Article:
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Using GPS Tracking To Ease Sport Injury


sportsscienceWith injury in sports like football rising on a daily basis, it is no surprise that more money is being spent in sports science to seek ways of reducing injury problems that affect players from time to time. For example, during the 2009/2010, Arsenal FC manager, Arsene Wenger, is reported to have had to contend with as many as 12 injured players at the same time, in the Barclays English Premier League (EPL). When such injuries occur, the effects could be crucial, particularly if it happens to important players such as Cesc Fabregas, Lionel Messi or Wayne Rooney, and at important periods of the season such as during the knock out stage of the champions league campaign or relegation battle. Take for example, the possible cost that premiership clubs such as West Ham or Blackpool might have to play if Scot Parker (England) or Charlie Adams (Scotland) were injured, at this point in time, for the rest of the season or even Major League Soccer’s (MLS) LA Galaxy missing an important player like David Beckham.

So then, the introduction of new technology that can monitor players’ fatigue levels, in clubs such as Arsenal is a welcome development. In a bid to prevent injuries at all cost, the GPS system tracks training movements of every single player on the field and produces a huge amount of data relating to how far players are running and their levels of intense activity during training sessions. Furthermore, it measures ‘the load’ i.e. the amount of time a player’s foot is on the ground while he is running so as to show if a player is at high risk of injury in the next game. Players at high risk will be indicated if their work-rate goes down in training or their “load” increases. However, to get the full benefit of the system, a long record of individual players’ are needed and this usually takes quite a long time so clubs taking advantage of this cutting edge technology may not begin to see the results for a while yet.

Talking Point

What role should medicine play in sports?

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  1. Jay

    March 28, 2011 at 10:32 pm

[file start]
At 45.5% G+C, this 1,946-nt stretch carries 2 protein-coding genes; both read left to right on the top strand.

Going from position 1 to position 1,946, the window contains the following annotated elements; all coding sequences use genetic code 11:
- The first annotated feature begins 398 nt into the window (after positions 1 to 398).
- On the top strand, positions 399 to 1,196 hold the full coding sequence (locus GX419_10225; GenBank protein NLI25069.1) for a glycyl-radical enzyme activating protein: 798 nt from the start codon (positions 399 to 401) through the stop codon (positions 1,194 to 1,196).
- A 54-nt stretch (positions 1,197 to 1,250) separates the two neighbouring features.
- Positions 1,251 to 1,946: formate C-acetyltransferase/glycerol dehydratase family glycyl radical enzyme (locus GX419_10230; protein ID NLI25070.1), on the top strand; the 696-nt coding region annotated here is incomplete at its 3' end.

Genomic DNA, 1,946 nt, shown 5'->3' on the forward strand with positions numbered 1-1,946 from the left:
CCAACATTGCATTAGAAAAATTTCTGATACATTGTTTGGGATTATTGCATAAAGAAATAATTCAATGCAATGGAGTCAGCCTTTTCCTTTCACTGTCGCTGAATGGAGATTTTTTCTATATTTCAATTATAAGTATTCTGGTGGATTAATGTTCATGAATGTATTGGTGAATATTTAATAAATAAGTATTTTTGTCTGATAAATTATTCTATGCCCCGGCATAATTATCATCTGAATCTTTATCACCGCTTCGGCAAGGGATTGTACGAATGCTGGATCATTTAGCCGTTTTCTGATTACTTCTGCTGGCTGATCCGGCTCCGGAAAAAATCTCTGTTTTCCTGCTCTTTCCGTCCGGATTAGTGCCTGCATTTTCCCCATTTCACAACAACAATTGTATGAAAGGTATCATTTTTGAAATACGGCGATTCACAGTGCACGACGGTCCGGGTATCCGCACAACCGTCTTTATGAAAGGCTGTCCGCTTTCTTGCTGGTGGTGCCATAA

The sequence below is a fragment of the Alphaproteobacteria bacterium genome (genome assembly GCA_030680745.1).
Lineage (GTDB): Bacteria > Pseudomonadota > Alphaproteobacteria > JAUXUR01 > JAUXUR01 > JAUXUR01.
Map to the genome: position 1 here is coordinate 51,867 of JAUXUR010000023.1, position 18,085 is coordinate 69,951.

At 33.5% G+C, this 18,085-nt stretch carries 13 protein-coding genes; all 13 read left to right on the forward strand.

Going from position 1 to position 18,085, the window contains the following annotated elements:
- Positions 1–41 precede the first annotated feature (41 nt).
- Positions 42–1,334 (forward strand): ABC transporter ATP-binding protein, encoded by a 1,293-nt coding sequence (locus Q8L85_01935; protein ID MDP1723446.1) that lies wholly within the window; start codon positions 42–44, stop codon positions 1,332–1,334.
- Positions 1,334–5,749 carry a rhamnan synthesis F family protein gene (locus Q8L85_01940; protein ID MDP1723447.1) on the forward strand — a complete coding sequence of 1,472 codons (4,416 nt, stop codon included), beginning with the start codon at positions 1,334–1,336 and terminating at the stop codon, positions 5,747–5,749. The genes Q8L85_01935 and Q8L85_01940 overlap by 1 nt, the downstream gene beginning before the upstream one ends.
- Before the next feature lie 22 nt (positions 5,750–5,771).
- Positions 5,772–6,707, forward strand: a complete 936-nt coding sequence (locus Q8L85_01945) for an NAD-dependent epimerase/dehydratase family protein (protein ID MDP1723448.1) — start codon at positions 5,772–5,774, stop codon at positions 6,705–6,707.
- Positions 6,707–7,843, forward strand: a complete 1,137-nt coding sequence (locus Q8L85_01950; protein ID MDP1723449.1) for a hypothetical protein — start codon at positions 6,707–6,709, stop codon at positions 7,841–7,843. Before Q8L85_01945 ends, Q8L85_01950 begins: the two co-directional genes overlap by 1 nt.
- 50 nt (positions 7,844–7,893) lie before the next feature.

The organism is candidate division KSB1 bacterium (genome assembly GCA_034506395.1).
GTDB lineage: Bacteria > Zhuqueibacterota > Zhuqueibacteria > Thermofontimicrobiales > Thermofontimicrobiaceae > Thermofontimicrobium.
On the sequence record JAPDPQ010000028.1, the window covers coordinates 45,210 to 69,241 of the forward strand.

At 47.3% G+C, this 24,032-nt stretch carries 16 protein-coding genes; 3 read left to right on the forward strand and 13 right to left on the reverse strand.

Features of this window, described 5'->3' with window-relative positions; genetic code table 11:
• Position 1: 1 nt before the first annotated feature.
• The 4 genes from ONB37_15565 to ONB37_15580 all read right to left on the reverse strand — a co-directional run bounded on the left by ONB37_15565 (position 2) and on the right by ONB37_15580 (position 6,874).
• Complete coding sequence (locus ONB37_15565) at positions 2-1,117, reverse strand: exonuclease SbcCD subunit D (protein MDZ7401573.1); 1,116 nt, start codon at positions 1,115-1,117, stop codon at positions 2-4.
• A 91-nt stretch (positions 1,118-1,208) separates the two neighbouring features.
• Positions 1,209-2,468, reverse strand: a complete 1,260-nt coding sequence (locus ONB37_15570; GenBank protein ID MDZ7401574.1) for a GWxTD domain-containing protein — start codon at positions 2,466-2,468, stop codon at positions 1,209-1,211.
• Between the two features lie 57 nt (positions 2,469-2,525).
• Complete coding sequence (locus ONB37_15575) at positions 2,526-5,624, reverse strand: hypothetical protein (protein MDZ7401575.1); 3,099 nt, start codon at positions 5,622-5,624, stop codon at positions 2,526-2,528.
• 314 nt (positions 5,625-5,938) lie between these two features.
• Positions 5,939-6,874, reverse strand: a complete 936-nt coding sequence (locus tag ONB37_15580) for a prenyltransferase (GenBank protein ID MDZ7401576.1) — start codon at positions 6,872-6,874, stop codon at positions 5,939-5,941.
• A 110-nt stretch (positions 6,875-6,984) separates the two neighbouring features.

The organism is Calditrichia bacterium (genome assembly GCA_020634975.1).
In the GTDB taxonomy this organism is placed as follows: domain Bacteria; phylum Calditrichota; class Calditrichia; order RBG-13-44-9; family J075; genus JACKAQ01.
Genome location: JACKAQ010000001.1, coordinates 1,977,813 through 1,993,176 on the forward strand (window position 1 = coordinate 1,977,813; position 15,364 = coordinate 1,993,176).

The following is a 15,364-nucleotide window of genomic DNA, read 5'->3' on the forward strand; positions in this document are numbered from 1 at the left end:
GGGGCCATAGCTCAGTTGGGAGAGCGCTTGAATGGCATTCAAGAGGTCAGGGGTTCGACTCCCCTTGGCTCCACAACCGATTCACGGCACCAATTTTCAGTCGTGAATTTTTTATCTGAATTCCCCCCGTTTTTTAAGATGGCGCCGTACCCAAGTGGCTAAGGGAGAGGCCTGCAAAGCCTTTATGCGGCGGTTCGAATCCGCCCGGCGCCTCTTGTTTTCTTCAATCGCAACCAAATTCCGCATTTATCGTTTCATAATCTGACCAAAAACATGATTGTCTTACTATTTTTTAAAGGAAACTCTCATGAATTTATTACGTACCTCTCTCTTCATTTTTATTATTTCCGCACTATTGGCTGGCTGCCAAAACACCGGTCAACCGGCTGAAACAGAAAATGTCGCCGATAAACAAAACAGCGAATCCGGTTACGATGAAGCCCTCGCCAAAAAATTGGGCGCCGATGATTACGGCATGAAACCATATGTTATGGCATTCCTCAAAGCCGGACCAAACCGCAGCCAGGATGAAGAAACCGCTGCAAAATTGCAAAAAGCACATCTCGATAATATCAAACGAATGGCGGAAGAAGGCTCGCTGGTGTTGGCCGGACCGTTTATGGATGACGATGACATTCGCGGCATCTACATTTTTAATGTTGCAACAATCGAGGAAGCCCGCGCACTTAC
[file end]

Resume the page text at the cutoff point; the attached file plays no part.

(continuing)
I don’t see anything wrong in integrating advanced medicine in sports. If anything, it must be a good thing.

  2. Tony

    March 29, 2011 at 1:56 pm

    There’s a club in England which has recently started trialling a system like this.

    I can’t quite recall what they’re known as, but it looks as if they’re about to trial this for a good period.

  3. Maggie

    March 30, 2011 at 12:07 am

    With as much money as clubs put into their players, I actually think it’s fairly brilliant to integrate such a technology to help them. Of course, I can see the players not going for it it, but if it can help both the team and the player’s longevity, how can it be harmful?

    • Admin

      April 14, 2011 at 5:26 pm

      Thanks for the comment Maggie. Well said.

  4. bcd

    April 7, 2011 at 12:39 am

    wow, another innovative creation. sports world is blessed!

  5. Odurinde

    April 15, 2011 at 7:48 am

    The GPS tracking is a welcome development in sport, it will go a long in helping players and the club to monitor players injury and how they are doing in training.

  6. jo

    May 5, 2011 at 8:29 pm

    There is a problem with this device, that needs to measure a player’s fatigue by his data and not by general data. And that means that the need to collect lots of data. And it takes some time. It is interesting to follow.

    jo –

  7. dido

    May 21, 2011 at 6:44 am

    hello there! thats a brilliant idea …..that can reduce using drugs in sports i hope this sistem will start working as soon as possible cause in a case of injury not only the player is injured but all the group and more …. most of the time the doctor gives the player a medicine that will help him to go back on filed as soon as possible and it is mostly not the most recommended treatment… big money plays here more than health.

  8. amanda

    March 27, 2012 at 1:37 am

    GPS gives a lot of benefit to me specially when im going on out of town trip with my family. it gives me an accurate direction to some unfamiliar places…

  9. Seanie McEniff

    May 22, 2012 at 11:50 am

    With the GPS device it is much easier to calculate the amount of exertion and muscular activity. Thus helpful in modifying the fitness schedule accordingly.

  10. K.H.

    April 27, 2013 at 4:04 pm

    Wow, this is great. I would love to know and it can save from sports injuries (so my favorite players can get back out on the field!). Great article!

  11. Partin

    December 16, 2013 at 4:45 am

    If this tech was created in my age,I think I would not get so much hurt!It’s another amazing tech for sporters.

  12. new

    March 28, 2014 at 2:10 am

    Thanks for sharing, I love arsenal.

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